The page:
Posted: 29.07.2007
Max Mueller is one of the best-known Indologists, partly because of his successful efforts to address the general public. He repeatedly drew attention to the uniqueness of the Veda and awakened interest in Indology among educated people. What he claimed to be the object and aim of philology was certainly his own aim too, "to learn what man is, by learning what man has been."
Posted: 28.07.2007
Wilhelm Geiger studied the Avesta and the culture of ancient Iran. Later, he became interested in Buddhism and the culture of Ceylon. Geiger's contributions were outstanding in both fields. His interests were not confined to philological and historical subjects. He also studied contemporary political problems and contributed articles to daily newspapers.
Posted: 27.07.2007
Heinrich Zimmer Jr. was influenced by the writings of John Woodroff and C.G. Jung in his interpretations of Indian myths and legends. He also studied philosophy and yoga. Heinrich Zimmer was born in Greifswald on 6.12.1890. His father, Heinrich Friedrich Zimmer (1851- 1910) was a professor of Indology and comparative linguistics. Heinrich Zimmer Jr. studied Hebrew literature, German philology and history of art...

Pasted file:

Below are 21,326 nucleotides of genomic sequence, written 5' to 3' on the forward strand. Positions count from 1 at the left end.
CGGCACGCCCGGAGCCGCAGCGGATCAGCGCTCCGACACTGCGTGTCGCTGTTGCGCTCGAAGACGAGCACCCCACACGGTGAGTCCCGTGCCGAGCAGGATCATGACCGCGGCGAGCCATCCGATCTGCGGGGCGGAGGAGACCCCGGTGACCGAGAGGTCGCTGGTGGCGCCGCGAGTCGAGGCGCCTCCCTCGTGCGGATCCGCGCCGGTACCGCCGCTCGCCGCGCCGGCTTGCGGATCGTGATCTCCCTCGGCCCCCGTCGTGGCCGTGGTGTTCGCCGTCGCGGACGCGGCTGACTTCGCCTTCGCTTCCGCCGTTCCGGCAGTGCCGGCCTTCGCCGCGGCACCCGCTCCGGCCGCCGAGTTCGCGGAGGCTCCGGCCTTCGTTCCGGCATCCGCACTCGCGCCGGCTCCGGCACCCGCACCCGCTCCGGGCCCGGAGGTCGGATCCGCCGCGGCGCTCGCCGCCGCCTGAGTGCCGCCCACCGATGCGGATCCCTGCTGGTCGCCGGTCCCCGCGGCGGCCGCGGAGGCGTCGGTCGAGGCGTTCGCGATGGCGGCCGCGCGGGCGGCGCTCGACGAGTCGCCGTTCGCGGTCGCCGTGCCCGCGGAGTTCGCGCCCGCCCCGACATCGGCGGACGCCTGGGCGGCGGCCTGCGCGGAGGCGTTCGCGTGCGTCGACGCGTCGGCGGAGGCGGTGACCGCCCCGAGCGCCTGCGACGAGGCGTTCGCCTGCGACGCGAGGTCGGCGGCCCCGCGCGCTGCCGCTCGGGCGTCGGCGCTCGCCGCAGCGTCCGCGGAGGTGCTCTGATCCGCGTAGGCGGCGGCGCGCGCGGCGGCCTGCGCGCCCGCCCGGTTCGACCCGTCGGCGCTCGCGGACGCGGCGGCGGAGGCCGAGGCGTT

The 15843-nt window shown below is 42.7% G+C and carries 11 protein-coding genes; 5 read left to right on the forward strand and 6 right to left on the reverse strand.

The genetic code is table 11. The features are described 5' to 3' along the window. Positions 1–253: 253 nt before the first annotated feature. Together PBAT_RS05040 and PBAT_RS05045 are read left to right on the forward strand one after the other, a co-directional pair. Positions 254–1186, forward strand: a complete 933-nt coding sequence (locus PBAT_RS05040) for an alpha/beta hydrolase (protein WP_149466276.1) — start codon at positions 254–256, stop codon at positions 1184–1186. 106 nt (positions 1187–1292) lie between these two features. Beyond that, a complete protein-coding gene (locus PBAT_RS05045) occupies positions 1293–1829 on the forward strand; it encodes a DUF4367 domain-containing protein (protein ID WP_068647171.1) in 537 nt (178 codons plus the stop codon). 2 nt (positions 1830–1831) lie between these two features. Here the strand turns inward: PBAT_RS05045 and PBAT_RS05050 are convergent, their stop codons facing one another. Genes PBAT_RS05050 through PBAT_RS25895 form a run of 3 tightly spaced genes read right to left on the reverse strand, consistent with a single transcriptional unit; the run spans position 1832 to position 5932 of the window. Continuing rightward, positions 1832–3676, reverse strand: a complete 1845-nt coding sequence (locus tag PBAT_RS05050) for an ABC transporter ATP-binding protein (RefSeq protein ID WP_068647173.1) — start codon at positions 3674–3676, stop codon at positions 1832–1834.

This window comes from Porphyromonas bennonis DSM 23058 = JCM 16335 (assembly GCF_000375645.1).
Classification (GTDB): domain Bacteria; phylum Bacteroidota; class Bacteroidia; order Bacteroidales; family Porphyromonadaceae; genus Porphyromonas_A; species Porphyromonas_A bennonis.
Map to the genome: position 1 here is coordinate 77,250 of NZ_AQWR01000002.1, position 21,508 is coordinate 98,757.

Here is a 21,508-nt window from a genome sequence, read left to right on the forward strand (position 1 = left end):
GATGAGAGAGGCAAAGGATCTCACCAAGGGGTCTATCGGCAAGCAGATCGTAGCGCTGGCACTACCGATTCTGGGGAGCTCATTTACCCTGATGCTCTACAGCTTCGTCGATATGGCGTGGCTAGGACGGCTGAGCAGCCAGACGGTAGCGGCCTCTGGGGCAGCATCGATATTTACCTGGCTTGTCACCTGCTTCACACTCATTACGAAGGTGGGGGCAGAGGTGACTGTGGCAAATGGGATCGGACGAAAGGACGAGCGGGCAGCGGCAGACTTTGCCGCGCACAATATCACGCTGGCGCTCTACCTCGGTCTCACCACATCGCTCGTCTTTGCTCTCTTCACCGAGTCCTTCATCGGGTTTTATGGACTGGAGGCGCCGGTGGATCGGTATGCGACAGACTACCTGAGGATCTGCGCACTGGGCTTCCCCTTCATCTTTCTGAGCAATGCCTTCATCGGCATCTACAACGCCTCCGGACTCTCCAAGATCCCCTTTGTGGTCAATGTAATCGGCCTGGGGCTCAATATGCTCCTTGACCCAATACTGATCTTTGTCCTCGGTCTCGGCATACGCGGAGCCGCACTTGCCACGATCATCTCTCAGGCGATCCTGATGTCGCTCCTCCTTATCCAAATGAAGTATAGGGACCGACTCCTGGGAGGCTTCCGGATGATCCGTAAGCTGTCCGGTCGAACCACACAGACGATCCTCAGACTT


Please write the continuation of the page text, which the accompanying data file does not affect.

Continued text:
Posted: 26.07.2007
Moriz Winternitz was an outstanding scholar who wrote on religion, folk­lore, the epics and Sanskrit literature. He is best remembered for his "His­tory of Indian Literature,“ a work in three volumes, which is considered indispensable for teachers and stu­dents alike. Winternitz was also one of the co-sponsors of a critical edition of the Mahabharata, a project that held his attention throughout...
Posted: 25.07.2007
Richard Pischel was a scholar with profound philological knowledge whose works span the field of Indo­logy from ancient to modern times. He was an authority on Prakrit Grammar.
Posted: 24.07.2007
Ludwig Alsdorf was an authority on Jainism. He travelled extensively in India and promoted a better under­standing of modern India and her problems in Germany.
Posted: 23.07.2007
Otto von Boehtlingk, one of the greatest 19th century Indologists, is best known for the compilation of the monumental St. Petersburg Sanskrit dictionary. He also made Panini accessible to Western scholars. He also has some masterly text editions to his credit. Otto von Boehtlingk published a German Version of Hemacandra's Abhidanacintamani (1848).
Posted: 22.07.2007
Walter Schubring enriched Jainology and Prakrit studies with his vast con­tributions. It was owing to his untiring efforts that the Jain Canon was made known to scholars.